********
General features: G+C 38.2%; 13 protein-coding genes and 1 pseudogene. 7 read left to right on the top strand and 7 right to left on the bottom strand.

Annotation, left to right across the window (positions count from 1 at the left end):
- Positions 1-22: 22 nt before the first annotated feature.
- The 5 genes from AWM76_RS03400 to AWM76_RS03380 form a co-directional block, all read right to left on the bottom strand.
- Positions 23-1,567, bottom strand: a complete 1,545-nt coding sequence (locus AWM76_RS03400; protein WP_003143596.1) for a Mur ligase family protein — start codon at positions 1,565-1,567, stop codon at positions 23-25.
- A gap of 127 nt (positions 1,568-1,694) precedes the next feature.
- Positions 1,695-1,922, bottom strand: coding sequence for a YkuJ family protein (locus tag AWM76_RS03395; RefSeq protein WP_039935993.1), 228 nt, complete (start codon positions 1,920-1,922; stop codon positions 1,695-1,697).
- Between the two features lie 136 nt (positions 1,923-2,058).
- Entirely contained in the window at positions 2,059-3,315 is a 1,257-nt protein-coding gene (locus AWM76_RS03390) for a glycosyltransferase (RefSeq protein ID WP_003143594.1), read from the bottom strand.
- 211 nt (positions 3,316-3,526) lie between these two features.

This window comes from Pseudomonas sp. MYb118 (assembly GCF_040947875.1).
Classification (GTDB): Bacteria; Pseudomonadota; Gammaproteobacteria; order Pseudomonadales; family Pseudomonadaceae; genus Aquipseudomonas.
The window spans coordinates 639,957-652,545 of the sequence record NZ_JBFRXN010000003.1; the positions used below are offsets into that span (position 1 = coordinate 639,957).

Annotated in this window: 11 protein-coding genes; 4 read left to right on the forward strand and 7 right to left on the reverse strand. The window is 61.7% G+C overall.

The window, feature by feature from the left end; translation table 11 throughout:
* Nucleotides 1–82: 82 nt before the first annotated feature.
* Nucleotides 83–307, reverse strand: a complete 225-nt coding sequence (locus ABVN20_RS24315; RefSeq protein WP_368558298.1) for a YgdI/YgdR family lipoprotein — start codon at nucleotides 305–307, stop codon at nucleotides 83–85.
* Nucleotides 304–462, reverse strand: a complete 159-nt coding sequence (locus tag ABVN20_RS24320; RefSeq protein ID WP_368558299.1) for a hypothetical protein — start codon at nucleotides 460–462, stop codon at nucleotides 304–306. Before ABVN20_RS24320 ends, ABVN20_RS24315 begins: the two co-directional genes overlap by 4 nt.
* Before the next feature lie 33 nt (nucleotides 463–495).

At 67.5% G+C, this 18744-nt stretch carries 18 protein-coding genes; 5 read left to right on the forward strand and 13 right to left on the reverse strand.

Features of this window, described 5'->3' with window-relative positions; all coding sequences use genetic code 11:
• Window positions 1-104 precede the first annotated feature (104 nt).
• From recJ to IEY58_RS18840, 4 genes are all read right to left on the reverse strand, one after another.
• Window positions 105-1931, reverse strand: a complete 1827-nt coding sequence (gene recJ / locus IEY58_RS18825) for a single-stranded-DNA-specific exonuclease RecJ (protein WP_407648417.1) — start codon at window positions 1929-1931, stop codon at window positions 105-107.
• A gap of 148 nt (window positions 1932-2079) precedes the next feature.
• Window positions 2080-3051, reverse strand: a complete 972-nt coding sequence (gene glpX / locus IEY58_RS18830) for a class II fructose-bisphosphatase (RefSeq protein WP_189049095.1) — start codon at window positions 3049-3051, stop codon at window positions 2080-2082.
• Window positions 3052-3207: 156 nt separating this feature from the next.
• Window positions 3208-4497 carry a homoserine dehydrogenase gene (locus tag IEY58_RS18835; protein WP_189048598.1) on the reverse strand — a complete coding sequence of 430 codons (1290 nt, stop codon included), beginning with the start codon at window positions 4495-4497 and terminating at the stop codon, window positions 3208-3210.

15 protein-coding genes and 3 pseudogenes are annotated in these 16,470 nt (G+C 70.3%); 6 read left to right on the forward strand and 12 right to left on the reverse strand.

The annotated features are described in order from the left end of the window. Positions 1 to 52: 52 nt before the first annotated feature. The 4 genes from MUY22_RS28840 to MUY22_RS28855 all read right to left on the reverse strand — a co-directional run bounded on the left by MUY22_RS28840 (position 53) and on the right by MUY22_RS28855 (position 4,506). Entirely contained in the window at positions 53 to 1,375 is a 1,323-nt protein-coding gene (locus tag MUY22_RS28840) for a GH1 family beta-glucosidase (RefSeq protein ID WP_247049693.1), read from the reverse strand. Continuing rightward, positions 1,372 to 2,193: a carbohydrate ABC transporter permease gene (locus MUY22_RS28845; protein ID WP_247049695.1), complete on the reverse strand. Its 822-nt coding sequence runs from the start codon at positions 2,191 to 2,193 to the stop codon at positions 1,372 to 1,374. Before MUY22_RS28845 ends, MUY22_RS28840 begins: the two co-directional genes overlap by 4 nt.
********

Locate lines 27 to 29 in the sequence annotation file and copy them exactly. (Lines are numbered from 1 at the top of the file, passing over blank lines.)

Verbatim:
• Window positions 3052-3207: 156 nt separating this feature from the next.
• Window positions 3208-4497 carry a homoserine dehydrogenase gene (locus tag IEY58_RS18835; protein WP_189048598.1) on the reverse strand — a complete coding sequence of 430 codons (1290 nt, stop codon included), beginning with the start codon at window positions 4495-4497 and terminating at the stop codon, window positions 3208-3210.

15 protein-coding genes and 3 pseudogenes are annotated in these 16,470 nt (G+C 70.3%); 6 read left to right on the forward strand and 12 right to left on the reverse strand.